Jump to ContentJump to Main Navigation
Sarajevo, 1941-1945Muslims, Christians, and Jews in Hitler's Europe$
Users without a subscription are not able to see the full content.

Emily Greble

Print publication date: 2011

Print ISBN-13: 9780801449215

Published to Cornell Scholarship Online: August 2016

DOI: 10.7591/cornell/9780801449215.001.0001

Show Summary Details

Autonomy Compromised

Autonomy Compromised

Nazi Occupation and the Ustasha Regime

Chapter:
(p.54) 2 Autonomy Compromised
Source:
Sarajevo, 1941-1945
Author(s):

Emily Greble

Publisher:
Cornell University Press
DOI:10.7591/cornell/9780801449215.003.0003

This chapter details the hectic months of war and political transition: the collapse of Yugoslavia in April 1941, the arrival of the German occupation, and the establishment of the Independent State of Croatia (NDH) under the Ustasha regime. It exposes the inner workings of the NDH from Sarajevo's perspective and introduces the irreparable rift that occurred among local (city), national (Ustasha), and international (German) agendas. After the invasion of Yugoslavia, Germany, Italy, and their Axis partners partitioned the country, annexing regions on their borders and establishing separate occupied protectorates in Serbia, Montenegro, and Macedonia. In the division of the spoils, they combined parts of Croatia and Bosnia-Herzegovina to form a new ally. The NDH was thus founded on April 10, 1941. Hitler and Mussolini awarded leadership of the newest satellite to the Ustasha Party, a small, ultraradical pro-Nazi group with a history of terrorism. The Utasha leaders were anti-Serb, anti-Semitic, and anti-Communist and had little support in Yugoslavia. They often based their political fervor on their Catholic faith, especially when seeking support from the Catholic hierarchy in the region, but they promoted a version of Croat national ideology that recognized Muslims as Croats.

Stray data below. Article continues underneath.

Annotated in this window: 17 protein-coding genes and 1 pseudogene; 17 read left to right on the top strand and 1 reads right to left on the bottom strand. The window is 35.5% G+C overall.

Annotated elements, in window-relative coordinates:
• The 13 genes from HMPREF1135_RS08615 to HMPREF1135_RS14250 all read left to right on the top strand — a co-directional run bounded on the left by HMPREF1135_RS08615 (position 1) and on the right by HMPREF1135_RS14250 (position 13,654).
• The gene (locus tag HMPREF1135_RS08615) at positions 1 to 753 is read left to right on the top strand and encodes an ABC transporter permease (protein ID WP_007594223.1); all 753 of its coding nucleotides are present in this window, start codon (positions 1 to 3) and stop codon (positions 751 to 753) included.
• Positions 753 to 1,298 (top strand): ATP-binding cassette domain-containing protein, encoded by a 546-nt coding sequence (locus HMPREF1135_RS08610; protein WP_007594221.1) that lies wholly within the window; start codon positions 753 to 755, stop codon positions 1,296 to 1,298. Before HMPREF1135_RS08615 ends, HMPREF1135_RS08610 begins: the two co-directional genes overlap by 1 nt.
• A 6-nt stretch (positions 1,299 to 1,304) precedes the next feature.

Keywords:   Sarajevo, war, Yugoslavia, German occupation, Independent State of Croatia, Ustash Regime, Serbs, Croats, Catholics

Cornell Scholarship Online requires a subscription or purchase to access the full text of books within the service. Public users can however freely search the site and view the abstracts and keywords for each book and chapter.

Please, subscribe or login to access full text content.

If you think you should have access to this title, please contact your librarian.

To troubleshoot, please check our FAQs, and if you can't find the answer there, please contact us.